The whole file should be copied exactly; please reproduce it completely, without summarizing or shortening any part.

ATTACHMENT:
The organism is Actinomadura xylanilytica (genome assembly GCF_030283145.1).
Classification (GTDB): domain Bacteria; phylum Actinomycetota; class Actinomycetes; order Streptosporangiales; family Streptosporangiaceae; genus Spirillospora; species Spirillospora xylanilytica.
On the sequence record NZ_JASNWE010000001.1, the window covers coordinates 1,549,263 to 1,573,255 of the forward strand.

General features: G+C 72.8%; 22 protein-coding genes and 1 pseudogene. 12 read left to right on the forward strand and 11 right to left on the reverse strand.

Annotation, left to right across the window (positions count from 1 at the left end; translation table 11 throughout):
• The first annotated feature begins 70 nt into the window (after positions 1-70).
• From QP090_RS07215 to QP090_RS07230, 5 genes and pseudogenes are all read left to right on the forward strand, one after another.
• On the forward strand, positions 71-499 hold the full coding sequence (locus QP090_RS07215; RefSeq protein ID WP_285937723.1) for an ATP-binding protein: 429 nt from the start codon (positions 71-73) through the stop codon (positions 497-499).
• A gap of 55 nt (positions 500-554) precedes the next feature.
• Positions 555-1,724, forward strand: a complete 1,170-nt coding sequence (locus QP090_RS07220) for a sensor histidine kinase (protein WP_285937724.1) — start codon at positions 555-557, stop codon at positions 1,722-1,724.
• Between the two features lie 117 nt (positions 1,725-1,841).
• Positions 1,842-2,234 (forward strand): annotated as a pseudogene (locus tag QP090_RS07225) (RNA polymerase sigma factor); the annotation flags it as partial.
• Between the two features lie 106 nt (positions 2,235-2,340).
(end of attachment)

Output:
The organism is Actinomadura xylanilytica (genome assembly GCF_030283145.1).
Classification (GTDB): domain Bacteria; phylum Actinomycetota; class Actinomycetes; order Streptosporangiales; family Streptosporangiaceae; genus Spirillospora; species Spirillospora xylanilytica.
On the sequence record NZ_JASNWE010000001.1, the window covers coordinates 1,549,263 to 1,573,255 of the forward strand.

General features: G+C 72.8%; 22 protein-coding genes and 1 pseudogene. 12 read left to right on the forward strand and 11 right to left on the reverse strand.

Annotation, left to right across the window (positions count from 1 at the left end; translation table 11 throughout):
• The first annotated feature begins 70 nt into the window (after positions 1-70).
• From QP090_RS07215 to QP090_RS07230, 5 genes and pseudogenes are all read left to right on the forward strand, one after another.
• On the forward strand, positions 71-499 hold the full coding sequence (locus QP090_RS07215; RefSeq protein ID WP_285937723.1) for an ATP-binding protein: 429 nt from the start codon (positions 71-73) through the stop codon (positions 497-499).
• A gap of 55 nt (positions 500-554) precedes the next feature.
• Positions 555-1,724, forward strand: a complete 1,170-nt coding sequence (locus QP090_RS07220) for a sensor histidine kinase (protein WP_285937724.1) — start codon at positions 555-557, stop codon at positions 1,722-1,724.
• Between the two features lie 117 nt (positions 1,725-1,841).
• Positions 1,842-2,234 (forward strand): annotated as a pseudogene (locus tag QP090_RS07225) (RNA polymerase sigma factor); the annotation flags it as partial.
• Between the two features lie 106 nt (positions 2,235-2,340).